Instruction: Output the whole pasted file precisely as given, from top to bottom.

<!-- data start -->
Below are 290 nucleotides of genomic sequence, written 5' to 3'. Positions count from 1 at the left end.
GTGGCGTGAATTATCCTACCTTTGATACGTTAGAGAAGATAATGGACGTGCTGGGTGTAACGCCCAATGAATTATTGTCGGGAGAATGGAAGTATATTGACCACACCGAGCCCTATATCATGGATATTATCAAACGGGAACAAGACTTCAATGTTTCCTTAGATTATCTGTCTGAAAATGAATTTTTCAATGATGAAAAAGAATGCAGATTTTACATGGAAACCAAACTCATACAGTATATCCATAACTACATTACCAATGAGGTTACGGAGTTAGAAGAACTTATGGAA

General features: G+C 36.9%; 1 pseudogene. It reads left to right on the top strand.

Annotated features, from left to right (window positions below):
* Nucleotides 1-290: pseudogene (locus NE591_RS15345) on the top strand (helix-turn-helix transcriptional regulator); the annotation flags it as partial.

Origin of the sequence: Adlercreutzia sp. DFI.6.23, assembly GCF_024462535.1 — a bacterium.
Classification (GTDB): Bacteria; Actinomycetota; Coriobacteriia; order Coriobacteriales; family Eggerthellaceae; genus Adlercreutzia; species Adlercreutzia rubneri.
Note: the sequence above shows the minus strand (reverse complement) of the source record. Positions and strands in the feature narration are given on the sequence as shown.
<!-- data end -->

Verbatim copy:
Below are 290 nucleotides of genomic sequence, written 5' to 3'. Positions count from 1 at the left end.
GTGGCGTGAATTATCCTACCTTTGATACGTTAGAGAAGATAATGGACGTGCTGGGTGTAACGCCCAATGAATTATTGTCGGGAGAATGGAAGTATATTGACCACACCGAGCCCTATATCATGGATATTATCAAACGGGAACAAGACTTCAATGTTTCCTTAGATTATCTGTCTGAAAATGAATTTTTCAATGATGAAAAAGAATGCAGATTTTACATGGAAACCAAACTCATACAGTATATCCATAACTACATTACCAATGAGGTTACGGAGTTAGAAGAACTTATGGAA

General features: G+C 36.9%; 1 pseudogene. It reads left to right on the top strand.

Annotated features, from left to right (window positions below):
* Nucleotides 1-290: pseudogene (locus NE591_RS15345) on the top strand (helix-turn-helix transcriptional regulator); the annotation flags it as partial.

Origin of the sequence: Adlercreutzia sp. DFI.6.23, assembly GCF_024462535.1 — a bacterium.
Classification (GTDB): Bacteria; Actinomycetota; Coriobacteriia; order Coriobacteriales; family Eggerthellaceae; genus Adlercreutzia; species Adlercreutzia rubneri.
Note: the sequence above shows the minus strand (reverse complement) of the source record. Positions and strands in the feature narration are given on the sequence as shown.